As much as it disappoints me when state legislators cut funding for education, this one qualifies as unrestrained idiocy and outright madness. Last Friday, Governor Steve Beshear (D) of the state of Kentucky proposed his 2012-2013 budget. In it, Gov. Beshear proposes $286 million in cuts that include a 6.4 percent cut to higher education. If you think that's bad, believe me, it gets worse.
This budget proposal does not directly cut funding to the K-12 public schools. What it also doesn't do is consider population growth as a factor when funding the state's K-12 education. This means that Kentucky's public education system will have less money to spend per student. Amazingly, Gov. Beshear wears this like a badge.
Of course, he doesn't mention that he has added $11 million to build highways around the "ark park". But this is about education, so let's not lose focus.
I suppose I could give him some credit, since he admits that the budget is, "inadequate for the needs" of the state's people. But this understatement is almost as big as the silly Ark (500ft x 75ft) in the Christian amusement park that this state is trying to build, so I don't think he deserves any credit after all.
Instead, I think Gov. Beshear may be hoping for one of two things: 1) that we don't remember his $43 million dollar tax break for the "ark park" back in May of 2011; or 2) that he can hide behind the false assertion that his budget proposal is maintaining the funding for public education.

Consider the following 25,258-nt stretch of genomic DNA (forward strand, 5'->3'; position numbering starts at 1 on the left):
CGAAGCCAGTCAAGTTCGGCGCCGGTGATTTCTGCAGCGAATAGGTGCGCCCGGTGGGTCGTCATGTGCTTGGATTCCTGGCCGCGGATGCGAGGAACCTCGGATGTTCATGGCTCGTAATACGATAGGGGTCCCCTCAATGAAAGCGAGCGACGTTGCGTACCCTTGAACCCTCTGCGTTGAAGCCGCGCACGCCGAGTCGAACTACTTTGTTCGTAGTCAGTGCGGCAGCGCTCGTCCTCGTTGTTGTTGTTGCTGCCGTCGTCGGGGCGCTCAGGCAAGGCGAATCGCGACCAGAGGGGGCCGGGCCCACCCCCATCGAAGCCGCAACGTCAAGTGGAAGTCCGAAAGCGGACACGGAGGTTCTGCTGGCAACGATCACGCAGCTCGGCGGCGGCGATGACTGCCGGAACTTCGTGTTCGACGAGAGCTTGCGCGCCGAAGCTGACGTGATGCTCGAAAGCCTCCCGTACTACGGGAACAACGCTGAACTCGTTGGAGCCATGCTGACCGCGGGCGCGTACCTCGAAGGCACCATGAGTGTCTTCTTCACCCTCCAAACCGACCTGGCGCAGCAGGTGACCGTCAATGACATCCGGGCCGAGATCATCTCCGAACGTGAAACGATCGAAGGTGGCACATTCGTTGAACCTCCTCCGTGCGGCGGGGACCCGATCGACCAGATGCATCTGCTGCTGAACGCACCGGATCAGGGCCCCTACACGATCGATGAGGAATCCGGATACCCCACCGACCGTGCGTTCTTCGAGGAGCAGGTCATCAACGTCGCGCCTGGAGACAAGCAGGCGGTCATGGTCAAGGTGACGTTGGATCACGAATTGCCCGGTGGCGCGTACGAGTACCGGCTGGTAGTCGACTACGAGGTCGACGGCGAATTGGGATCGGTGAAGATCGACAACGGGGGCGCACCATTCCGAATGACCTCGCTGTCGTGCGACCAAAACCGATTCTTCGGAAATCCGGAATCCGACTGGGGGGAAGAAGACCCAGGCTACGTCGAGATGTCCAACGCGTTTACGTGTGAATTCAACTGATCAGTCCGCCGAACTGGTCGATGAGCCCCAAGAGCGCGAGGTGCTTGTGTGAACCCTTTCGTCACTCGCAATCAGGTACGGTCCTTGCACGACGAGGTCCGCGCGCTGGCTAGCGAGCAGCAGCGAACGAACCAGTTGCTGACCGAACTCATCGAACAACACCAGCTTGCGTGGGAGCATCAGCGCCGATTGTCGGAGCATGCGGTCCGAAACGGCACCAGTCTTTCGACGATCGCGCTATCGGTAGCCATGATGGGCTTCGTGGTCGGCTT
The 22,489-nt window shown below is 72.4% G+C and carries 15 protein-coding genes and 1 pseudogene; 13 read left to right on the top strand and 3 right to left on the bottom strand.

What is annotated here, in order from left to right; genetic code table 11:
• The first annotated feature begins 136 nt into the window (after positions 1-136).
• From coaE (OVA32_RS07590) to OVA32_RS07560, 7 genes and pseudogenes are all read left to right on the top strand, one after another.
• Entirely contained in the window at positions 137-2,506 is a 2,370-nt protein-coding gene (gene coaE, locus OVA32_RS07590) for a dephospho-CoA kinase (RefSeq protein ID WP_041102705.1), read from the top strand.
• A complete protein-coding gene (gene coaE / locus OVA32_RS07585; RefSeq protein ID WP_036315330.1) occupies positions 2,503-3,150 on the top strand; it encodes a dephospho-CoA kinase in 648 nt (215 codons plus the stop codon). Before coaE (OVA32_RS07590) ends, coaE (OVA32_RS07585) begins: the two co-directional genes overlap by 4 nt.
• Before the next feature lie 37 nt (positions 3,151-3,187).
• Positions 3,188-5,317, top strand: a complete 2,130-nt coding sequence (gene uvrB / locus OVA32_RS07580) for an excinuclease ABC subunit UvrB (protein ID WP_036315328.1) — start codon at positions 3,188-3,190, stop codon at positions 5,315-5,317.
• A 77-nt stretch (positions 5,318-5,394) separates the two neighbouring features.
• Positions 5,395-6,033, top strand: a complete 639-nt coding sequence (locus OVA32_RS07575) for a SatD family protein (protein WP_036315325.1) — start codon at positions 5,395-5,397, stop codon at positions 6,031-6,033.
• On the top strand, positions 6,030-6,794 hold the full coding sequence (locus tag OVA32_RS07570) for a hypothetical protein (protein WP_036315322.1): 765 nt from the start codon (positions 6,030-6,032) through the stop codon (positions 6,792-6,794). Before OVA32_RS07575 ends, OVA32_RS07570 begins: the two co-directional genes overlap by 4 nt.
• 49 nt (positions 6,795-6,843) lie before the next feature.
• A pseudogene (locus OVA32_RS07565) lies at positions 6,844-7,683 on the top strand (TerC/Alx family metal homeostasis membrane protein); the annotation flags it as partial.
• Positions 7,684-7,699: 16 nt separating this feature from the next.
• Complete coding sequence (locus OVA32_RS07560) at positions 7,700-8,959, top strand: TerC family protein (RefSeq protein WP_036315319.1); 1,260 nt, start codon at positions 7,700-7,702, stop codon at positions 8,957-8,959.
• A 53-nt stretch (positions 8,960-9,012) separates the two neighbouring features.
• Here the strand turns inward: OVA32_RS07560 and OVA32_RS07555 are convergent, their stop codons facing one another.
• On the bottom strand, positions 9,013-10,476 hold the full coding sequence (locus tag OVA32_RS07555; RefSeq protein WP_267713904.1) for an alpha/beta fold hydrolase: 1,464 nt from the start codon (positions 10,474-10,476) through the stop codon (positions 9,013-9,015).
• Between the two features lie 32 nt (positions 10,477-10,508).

Regarding Gov. Beshear's first hope, many people are still waiting to see if Answers in Genesis actually breaks ground on this amusement park since it's been delayed at least four times now. And to his second hope, Gov. Beshear's low population growth estimates result in a cut of more than $50 million to that funding formula.
Nice try, Stevie.
The situation here is simple, Gov. Beshear is proposing funding cuts to public education while maintaining tax breaks for a fundamentalist Christian amusement park. In other words, AiG will continue to receive incentives from the state to build their "Fundieland", all at the expense of Kentucky's public education.
I've tried to rationalize what it is that these people are thinking, and there's really only one conclusion I can draw from this situation. After diverting all this money and state resources to Fundieland, the state of Kentucky was forced to cut funding for public education - especially higher education. Think about it... Anyone with greater than a 6th grade education would laugh uncontrollably at the idea of a global flood, and then lose all bladder control at the idea of building an amusement park based on a guy that saved every air-breathing animal on the planet by building a wooden boat.